During the chanting class, the woman was guiding us again. But I really started to appreciate her ways and she also tried to give us some insights into Buddhist teachings. Such as with the following example:
‘It is breakfast time and you are standing in line with maybe ten people in front of you. And you notice… there are bananas today! And you love bananas (her story was very applicable to me so far). So you crave the fruit. But you are afraid that by the time you will arrive at the front of the queue, they will be finished. So you keep looking and watching if people take bananas and you make yourself crazy. Maybe you annoy people behind you because you keep moving around. You are suffering. And you can’t just tell your friend in the front to take a banana for you. Because you may not speak. You are already in line and cannot do anything. Maybe you will get a banana. Maybe not. And that is not a big deal. But you think it is, because nowadays every wish we have has to be fulfilled. Dukkha.’
Do you guys also have a lot of random possible scenarios passing through your thoughts? How things could go if you meet someone (again or for the first time), how things will turn out when you start a new job, see a friend, do something new, something old, anything? I’m constantly imagining, which I guess really helps my writing, but right now, it feels quite useless.
Sometimes I think of a perfect sentence, and then I forget. Hello frustration, my old friend.
I hate walking on sand. I just don’t get the excitement. It makes you slip and you constantly have to stabilize yourself, which is not fun for someone with lower back trouble. During the running course I did they also made us run on a small sandy road sometimes. Supposedly it’s easier to walk on? For whom? Not me. I hate it. Why anyone would ever go running on the beach is beyond me.
To make things more bearable for myself I have decided to skip one of the sitting meditation sessions, to copy the chants from the chanting book. It will be nice to take these words home. Some of them have real insights in them. I will do this at the end of the afternoon, at the apex of my boredom. I still don’t know why I’m staying. Well, yes, I do, but when is it going to be day 11 already?!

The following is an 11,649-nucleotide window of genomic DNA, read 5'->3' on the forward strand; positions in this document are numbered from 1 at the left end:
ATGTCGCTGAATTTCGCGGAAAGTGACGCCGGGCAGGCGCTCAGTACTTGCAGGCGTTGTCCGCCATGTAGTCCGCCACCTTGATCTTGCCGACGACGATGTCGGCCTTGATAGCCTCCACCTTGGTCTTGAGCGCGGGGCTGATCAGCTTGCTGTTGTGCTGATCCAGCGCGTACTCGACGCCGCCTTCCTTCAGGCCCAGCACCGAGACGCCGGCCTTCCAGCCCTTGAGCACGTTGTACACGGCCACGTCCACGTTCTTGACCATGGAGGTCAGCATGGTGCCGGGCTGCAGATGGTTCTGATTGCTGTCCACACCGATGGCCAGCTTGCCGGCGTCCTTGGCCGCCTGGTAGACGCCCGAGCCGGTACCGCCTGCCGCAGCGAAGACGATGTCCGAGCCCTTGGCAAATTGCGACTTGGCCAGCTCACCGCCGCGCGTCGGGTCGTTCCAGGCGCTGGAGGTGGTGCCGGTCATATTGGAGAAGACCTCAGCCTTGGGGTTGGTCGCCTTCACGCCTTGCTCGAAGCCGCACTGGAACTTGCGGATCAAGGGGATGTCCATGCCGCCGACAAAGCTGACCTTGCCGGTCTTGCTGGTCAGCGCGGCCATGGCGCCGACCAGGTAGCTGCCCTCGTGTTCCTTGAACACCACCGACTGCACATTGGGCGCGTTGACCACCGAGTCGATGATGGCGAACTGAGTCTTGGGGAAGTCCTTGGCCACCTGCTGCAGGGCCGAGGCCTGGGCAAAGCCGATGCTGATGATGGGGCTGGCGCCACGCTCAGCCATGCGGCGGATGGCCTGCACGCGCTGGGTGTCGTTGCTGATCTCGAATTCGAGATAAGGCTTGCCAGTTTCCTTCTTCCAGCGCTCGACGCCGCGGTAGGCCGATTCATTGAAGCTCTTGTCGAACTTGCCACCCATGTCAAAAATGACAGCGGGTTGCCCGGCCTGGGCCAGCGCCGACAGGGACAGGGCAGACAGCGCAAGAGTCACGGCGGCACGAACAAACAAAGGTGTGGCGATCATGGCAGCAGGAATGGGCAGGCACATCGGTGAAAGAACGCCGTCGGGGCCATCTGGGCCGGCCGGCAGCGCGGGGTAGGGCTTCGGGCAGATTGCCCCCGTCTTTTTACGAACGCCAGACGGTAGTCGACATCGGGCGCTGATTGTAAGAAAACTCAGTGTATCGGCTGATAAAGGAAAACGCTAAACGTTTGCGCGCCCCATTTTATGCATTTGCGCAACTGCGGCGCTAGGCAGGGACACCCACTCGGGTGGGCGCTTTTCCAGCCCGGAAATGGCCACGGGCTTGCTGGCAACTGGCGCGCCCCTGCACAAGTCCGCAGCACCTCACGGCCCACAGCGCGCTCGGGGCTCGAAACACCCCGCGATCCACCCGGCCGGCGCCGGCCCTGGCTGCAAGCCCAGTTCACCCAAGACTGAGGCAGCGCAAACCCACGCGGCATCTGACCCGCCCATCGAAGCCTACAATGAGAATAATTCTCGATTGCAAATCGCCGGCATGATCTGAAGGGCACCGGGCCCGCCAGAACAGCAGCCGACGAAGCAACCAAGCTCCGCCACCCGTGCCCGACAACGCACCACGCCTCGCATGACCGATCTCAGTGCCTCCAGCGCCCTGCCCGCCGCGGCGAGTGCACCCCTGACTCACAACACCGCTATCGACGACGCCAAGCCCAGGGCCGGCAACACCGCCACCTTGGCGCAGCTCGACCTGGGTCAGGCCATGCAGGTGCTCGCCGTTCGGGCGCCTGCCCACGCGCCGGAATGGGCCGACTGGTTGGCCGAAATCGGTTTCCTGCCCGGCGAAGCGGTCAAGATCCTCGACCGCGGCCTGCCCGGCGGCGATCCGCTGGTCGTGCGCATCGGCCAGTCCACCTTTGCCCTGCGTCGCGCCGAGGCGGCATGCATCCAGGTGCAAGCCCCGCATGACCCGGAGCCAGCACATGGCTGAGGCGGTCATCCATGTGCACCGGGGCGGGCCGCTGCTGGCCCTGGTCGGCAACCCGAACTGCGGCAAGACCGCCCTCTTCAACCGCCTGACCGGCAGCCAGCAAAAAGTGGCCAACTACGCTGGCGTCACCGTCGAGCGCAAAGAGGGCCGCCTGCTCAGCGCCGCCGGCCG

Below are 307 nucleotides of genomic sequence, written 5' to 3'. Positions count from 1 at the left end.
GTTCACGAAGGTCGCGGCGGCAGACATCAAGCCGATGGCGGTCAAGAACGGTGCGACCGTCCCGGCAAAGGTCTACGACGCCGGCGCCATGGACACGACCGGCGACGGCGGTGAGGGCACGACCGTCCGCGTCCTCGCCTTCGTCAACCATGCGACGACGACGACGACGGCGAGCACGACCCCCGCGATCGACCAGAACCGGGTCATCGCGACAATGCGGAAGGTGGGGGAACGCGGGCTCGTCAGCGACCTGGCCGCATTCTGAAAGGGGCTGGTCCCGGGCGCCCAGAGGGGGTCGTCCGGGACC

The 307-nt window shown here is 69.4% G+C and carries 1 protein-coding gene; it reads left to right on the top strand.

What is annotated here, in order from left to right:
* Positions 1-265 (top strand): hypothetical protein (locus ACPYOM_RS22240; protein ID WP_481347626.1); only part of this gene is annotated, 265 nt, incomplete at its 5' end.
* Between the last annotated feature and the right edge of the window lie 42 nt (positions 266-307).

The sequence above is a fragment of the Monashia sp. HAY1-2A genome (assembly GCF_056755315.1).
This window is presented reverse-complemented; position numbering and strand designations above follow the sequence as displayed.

During one of the talks, this is where my mind went:
“So, we have to find the middle…-“
I’m caught up in the middle, jumping through the riddle…
“ – in extremes”.
The line in front of the place to do dishes is progressing slower every day. I guess people are now mindfully washing their dishes, which means they are super slow. I’m still more of a fast-and-efficient kind of girl myself.
During the chanting practice, the monk kept trying to trick us into sitting in a lotus position (which is really hard. You need to be very flexible. I am not).
‘Just close your eyes. Breathe in, breathe out. Stretch your legs in front of you. Put one foot against your stomach. Now, just place the other on top of your lap and flip the first one, whoppa, like this’. Everybody laughs, because it is not as easy as he makes it sound. And then he reasons, that there is no I, no me, no self, no ego (which is a principle in Buddhism). It’s just a body, and there is a mind. So who feels pain?
Also: ‘When you feel pain, you are not sleepy.’
I feel like my mind is out of control. Even now, the pen is moving over the paper so fast, because my thoughts are going a million miles a minute. I’ve never noticed before how extremely quickly my thoughts go from one place to another, in the matter of seconds. And it is all so random. Also, I have a lot of repetitive thoughts (which is why I always need to write stuff down). The good thing is: I can entertain myself with my mind really well. The bad thing is: It is really, really hard to turn off.
Which is exactly what I should be doing.
I’ve noticed now that I have started writing, I cannot seem to stop. I guess the rules are there for a reason then. Oh, bells… Gotta go sit still and pretend to meditate! Bye!